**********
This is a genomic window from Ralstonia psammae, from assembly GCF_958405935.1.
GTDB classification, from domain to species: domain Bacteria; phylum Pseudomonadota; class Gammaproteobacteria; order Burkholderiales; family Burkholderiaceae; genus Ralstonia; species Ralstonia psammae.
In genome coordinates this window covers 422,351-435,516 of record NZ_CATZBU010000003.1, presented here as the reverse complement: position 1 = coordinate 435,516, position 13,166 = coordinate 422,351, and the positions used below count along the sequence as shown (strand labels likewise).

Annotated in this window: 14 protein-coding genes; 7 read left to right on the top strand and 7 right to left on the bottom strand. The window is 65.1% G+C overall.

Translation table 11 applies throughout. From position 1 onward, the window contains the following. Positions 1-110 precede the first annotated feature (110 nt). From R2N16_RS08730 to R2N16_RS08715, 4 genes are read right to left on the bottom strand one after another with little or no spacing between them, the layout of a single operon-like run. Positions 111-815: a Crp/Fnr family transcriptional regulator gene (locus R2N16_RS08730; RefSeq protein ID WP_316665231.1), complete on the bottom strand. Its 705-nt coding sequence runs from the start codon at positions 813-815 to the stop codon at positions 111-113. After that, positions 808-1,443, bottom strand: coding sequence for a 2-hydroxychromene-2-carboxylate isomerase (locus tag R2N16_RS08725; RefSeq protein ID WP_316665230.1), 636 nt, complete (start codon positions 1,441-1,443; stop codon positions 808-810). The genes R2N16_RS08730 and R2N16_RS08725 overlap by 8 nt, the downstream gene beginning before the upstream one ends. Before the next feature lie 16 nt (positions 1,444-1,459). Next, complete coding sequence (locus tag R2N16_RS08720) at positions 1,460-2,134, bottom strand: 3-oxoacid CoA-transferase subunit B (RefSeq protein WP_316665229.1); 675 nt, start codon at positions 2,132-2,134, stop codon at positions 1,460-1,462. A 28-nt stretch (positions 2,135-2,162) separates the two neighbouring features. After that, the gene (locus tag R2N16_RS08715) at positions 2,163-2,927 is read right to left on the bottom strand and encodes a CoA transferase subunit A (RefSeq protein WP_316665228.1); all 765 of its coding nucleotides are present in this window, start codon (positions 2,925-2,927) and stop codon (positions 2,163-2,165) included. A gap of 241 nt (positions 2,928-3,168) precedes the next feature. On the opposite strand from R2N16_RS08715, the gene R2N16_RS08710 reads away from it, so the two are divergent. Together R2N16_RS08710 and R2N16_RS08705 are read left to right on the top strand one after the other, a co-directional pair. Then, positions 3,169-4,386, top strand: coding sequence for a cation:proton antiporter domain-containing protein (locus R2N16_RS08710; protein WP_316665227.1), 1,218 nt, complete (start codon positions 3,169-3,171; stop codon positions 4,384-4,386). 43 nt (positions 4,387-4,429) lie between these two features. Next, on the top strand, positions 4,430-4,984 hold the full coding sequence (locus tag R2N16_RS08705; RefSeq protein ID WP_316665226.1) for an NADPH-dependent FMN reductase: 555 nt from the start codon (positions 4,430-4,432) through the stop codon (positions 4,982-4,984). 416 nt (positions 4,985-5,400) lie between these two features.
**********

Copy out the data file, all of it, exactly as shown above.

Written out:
This is a genomic window from Ralstonia psammae, from assembly GCF_958405935.1.
GTDB classification, from domain to species: domain Bacteria; phylum Pseudomonadota; class Gammaproteobacteria; order Burkholderiales; family Burkholderiaceae; genus Ralstonia; species Ralstonia psammae.
In genome coordinates this window covers 422,351-435,516 of record NZ_CATZBU010000003.1, presented here as the reverse complement: position 1 = coordinate 435,516, position 13,166 = coordinate 422,351, and the positions used below count along the sequence as shown (strand labels likewise).

Annotated in this window: 14 protein-coding genes; 7 read left to right on the top strand and 7 right to left on the bottom strand. The window is 65.1% G+C overall.

Translation table 11 applies throughout. From position 1 onward, the window contains the following. Positions 1-110 precede the first annotated feature (110 nt). From R2N16_RS08730 to R2N16_RS08715, 4 genes are read right to left on the bottom strand one after another with little or no spacing between them, the layout of a single operon-like run. Positions 111-815: a Crp/Fnr family transcriptional regulator gene (locus R2N16_RS08730; RefSeq protein ID WP_316665231.1), complete on the bottom strand. Its 705-nt coding sequence runs from the start codon at positions 813-815 to the stop codon at positions 111-113. After that, positions 808-1,443, bottom strand: coding sequence for a 2-hydroxychromene-2-carboxylate isomerase (locus tag R2N16_RS08725; RefSeq protein ID WP_316665230.1), 636 nt, complete (start codon positions 1,441-1,443; stop codon positions 808-810). The genes R2N16_RS08730 and R2N16_RS08725 overlap by 8 nt, the downstream gene beginning before the upstream one ends. Before the next feature lie 16 nt (positions 1,444-1,459). Next, complete coding sequence (locus tag R2N16_RS08720) at positions 1,460-2,134, bottom strand: 3-oxoacid CoA-transferase subunit B (RefSeq protein WP_316665229.1); 675 nt, start codon at positions 2,132-2,134, stop codon at positions 1,460-1,462. A 28-nt stretch (positions 2,135-2,162) separates the two neighbouring features. After that, the gene (locus tag R2N16_RS08715) at positions 2,163-2,927 is read right to left on the bottom strand and encodes a CoA transferase subunit A (RefSeq protein WP_316665228.1); all 765 of its coding nucleotides are present in this window, start codon (positions 2,925-2,927) and stop codon (positions 2,163-2,165) included. A gap of 241 nt (positions 2,928-3,168) precedes the next feature. On the opposite strand from R2N16_RS08715, the gene R2N16_RS08710 reads away from it, so the two are divergent. Together R2N16_RS08710 and R2N16_RS08705 are read left to right on the top strand one after the other, a co-directional pair. Then, positions 3,169-4,386, top strand: coding sequence for a cation:proton antiporter domain-containing protein (locus R2N16_RS08710; protein WP_316665227.1), 1,218 nt, complete (start codon positions 3,169-3,171; stop codon positions 4,384-4,386). 43 nt (positions 4,387-4,429) lie between these two features. Next, on the top strand, positions 4,430-4,984 hold the full coding sequence (locus tag R2N16_RS08705; RefSeq protein ID WP_316665226.1) for an NADPH-dependent FMN reductase: 555 nt from the start codon (positions 4,430-4,432) through the stop codon (positions 4,982-4,984). 416 nt (positions 4,985-5,400) lie between these two features.